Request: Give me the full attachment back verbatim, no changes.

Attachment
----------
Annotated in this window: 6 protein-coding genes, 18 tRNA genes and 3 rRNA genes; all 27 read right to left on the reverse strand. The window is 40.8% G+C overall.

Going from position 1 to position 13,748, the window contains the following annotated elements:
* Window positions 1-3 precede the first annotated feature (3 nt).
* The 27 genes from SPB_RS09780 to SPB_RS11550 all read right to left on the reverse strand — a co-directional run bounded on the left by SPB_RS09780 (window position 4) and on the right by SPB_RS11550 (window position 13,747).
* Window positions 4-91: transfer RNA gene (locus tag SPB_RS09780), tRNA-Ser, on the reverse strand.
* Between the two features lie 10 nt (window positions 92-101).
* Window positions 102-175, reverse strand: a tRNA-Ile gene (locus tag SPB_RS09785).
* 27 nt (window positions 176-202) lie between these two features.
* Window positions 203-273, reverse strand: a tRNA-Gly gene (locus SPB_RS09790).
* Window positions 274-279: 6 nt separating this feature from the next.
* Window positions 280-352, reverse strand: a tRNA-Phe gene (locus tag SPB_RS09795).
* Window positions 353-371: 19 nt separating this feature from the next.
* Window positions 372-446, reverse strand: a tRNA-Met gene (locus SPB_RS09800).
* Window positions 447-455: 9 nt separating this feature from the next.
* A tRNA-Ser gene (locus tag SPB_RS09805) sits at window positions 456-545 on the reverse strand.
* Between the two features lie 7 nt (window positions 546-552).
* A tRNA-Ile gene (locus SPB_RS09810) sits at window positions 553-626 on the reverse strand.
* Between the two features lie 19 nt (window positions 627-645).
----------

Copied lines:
Annotated in this window: 6 protein-coding genes, 18 tRNA genes and 3 rRNA genes; all 27 read right to left on the reverse strand. The window is 40.8% G+C overall.

Going from position 1 to position 13,748, the window contains the following annotated elements:
* Window positions 1-3 precede the first annotated feature (3 nt).
* The 27 genes from SPB_RS09780 to SPB_RS11550 all read right to left on the reverse strand — a co-directional run bounded on the left by SPB_RS09780 (window position 4) and on the right by SPB_RS11550 (window position 13,747).
* Window positions 4-91: transfer RNA gene (locus tag SPB_RS09780), tRNA-Ser, on the reverse strand.
* Between the two features lie 10 nt (window positions 92-101).
* Window positions 102-175, reverse strand: a tRNA-Ile gene (locus tag SPB_RS09785).
* 27 nt (window positions 176-202) lie between these two features.
* Window positions 203-273, reverse strand: a tRNA-Gly gene (locus SPB_RS09790).
* Window positions 274-279: 6 nt separating this feature from the next.
* Window positions 280-352, reverse strand: a tRNA-Phe gene (locus tag SPB_RS09795).
* Window positions 353-371: 19 nt separating this feature from the next.
* Window positions 372-446, reverse strand: a tRNA-Met gene (locus SPB_RS09800).
* Window positions 447-455: 9 nt separating this feature from the next.
* A tRNA-Ser gene (locus tag SPB_RS09805) sits at window positions 456-545 on the reverse strand.
* Between the two features lie 7 nt (window positions 546-552).
* A tRNA-Ile gene (locus SPB_RS09810) sits at window positions 553-626 on the reverse strand.
* Between the two features lie 19 nt (window positions 627-645).